Avoidant attachers tend to be very self-sufficient and enjoy closeness mostly on their own terms. Often they prefer to keep intimacy at bay and they tend to pursue people who seem disinterested in them. It sounds counter-intuitive, as you’d imagine most people would find comfort in a secure relationship. But, for some, the insecurity of not really knowing where a relationship is going feels familiar and so the dynamic is likely to repeat itself.
Meanwhile, anxious attachers fear abandonment and the loss of their partner’s attention and love. As the label suggests, avoidant attachers ‘avoid’ getting too close or invested in a relationship. They probably see partners as ‘needy’ if they require lots of intimacy.
By contrast, secure attachers will feel comfortable in relationships, forming and nurturing bonds with relative ease. They'll be able to provide early reassurance of their interest, will usually communicate authentically and generally approach partners with compassion and kindness.
Tips for identifying patterns
Create a list of ‘red flags’ and identify your non-negotiables. Make a list of red flags any previous partners exhibited that indicated that they were emotionally unavailable. Think about those initial warning signs – perhaps their communication with you wasn’t consistent, they had difficulty committing to pre-arranged plans or they gave you mixed messages.
By contrast, if you felt that they were too ‘needy’, make a list of the behaviours that caused you to feel overwhelmed. Maybe they liked to be in constant contact or needed constant reassurance.
After your list-making exercise, you might start to notice that you’re looking for a partner to fulfil emotional needs which you aren’t meeting yourself. Realising this is a great thing; it gives you a starting point for working out what you need to address. If you’re avoidant, that might be learning how to let a partner in or if you’re anxious, you can work on your self-esteem until you realise that you are more than enough.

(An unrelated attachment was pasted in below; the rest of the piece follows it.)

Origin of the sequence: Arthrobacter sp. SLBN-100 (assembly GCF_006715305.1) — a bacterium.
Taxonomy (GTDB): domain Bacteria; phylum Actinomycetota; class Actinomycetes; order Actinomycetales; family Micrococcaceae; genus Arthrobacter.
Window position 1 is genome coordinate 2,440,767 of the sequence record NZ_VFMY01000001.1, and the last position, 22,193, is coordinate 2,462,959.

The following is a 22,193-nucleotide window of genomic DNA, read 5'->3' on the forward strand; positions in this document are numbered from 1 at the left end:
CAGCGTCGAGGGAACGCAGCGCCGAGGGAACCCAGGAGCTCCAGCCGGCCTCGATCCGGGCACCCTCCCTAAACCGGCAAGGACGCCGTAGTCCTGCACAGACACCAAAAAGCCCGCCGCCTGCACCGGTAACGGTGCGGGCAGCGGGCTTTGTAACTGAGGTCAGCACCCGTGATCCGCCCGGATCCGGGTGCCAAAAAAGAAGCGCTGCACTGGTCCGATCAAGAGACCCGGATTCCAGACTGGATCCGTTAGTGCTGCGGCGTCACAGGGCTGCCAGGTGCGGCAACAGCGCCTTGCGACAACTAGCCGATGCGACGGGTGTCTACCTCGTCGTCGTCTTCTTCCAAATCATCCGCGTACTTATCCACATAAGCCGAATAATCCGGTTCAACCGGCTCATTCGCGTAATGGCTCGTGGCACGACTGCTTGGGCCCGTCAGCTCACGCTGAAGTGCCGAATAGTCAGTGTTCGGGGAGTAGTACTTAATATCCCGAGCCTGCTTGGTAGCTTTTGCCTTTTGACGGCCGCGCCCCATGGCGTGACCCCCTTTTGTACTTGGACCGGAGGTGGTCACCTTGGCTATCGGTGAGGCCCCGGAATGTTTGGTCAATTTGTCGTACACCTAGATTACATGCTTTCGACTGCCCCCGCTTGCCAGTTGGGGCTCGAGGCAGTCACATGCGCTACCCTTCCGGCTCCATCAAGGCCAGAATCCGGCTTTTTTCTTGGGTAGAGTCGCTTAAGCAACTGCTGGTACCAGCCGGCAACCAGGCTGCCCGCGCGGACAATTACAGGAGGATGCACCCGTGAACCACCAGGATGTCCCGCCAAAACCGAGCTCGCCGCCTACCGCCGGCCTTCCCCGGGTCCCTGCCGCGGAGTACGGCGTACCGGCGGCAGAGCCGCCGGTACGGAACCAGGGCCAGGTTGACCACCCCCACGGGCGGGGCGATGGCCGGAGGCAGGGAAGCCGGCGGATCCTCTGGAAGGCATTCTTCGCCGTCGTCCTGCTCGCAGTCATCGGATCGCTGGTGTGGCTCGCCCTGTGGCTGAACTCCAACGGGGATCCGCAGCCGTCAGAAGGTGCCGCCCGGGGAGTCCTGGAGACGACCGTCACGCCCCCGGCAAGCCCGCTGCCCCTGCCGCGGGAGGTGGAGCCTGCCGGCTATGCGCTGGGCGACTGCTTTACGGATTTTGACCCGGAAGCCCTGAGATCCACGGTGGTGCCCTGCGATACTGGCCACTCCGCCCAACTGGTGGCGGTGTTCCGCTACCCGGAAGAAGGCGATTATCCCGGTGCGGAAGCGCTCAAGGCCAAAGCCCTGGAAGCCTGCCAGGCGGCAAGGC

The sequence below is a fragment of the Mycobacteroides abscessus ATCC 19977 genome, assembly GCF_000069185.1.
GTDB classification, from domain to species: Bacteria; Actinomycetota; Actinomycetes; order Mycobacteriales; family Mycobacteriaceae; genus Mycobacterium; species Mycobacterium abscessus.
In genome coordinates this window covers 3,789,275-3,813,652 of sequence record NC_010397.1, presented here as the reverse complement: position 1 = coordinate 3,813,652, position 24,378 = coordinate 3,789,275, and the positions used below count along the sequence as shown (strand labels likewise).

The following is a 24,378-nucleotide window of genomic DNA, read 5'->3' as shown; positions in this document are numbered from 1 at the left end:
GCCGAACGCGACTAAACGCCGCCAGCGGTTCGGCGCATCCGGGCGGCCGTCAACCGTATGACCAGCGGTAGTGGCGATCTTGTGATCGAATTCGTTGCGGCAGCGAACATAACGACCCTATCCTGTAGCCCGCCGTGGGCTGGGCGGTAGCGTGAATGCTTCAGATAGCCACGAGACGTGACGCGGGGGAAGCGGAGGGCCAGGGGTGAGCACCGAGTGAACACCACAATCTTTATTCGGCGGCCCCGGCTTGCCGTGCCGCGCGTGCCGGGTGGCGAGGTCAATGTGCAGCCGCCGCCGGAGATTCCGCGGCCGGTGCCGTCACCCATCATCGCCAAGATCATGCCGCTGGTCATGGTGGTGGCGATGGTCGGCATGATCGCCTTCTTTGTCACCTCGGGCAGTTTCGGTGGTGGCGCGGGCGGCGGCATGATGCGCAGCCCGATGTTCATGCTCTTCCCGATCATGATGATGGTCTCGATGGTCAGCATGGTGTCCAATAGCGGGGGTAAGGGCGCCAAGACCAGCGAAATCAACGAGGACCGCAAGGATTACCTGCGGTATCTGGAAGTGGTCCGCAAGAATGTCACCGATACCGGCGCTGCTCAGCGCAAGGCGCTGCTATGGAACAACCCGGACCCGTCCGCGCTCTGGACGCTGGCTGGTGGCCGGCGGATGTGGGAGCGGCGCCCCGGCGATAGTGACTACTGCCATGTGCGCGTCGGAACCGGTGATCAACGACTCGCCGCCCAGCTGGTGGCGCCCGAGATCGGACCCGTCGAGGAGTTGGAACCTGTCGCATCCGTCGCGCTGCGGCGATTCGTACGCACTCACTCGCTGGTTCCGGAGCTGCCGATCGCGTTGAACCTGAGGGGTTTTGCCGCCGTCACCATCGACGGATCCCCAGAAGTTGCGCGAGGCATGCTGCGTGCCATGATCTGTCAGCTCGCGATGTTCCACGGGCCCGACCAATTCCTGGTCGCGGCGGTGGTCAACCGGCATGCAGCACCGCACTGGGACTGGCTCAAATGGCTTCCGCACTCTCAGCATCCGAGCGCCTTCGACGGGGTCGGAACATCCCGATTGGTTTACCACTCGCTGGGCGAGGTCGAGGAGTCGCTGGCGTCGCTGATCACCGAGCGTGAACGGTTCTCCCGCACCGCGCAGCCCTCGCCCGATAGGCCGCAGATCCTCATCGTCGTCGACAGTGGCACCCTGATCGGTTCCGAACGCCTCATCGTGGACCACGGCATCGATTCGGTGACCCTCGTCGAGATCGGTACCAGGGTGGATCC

If you want to change your dating partners, you will need to give people you wouldn’t normally be drawn to a chance. When you’re repeatedly drawn to unavailable partners, there may be a feeling of excitement and an initial spark that occurs between you and this person. Many people mistake this spark as meaning that this person is the right one for them when, in reality, feeling initially excited about someone may actually indicate that a self-destructive pattern is repeating itself.
The journey to changing your own repetitive dating patterns and becoming someone who can be securely attached isn’t always linear. Some of the indications of secure attachment include:
- getting to a space where you can see yourself as valuable and worthy of love and respect.
- being able to validate your own thoughts, feelings and experiences, even though you might still struggle with certain insecurities.
- being able to show up for yourself when needed by practising good self-care, reaching out to others for help and setting healthy boundaries for yourself and others.
- developing the skills to comfort yourself and help yourself remain in control when you get upset. Knowing that your needs matter and that when you make mistakes it doesn’t make you a bad person or a failure; even when you mess up, you are still good enough.
No matter what your attachment style or particular dating patterns, maintaining connections and interpersonal relationships requires work from all the people involved, and everyone deserves to be both happy and healthy in those relationships.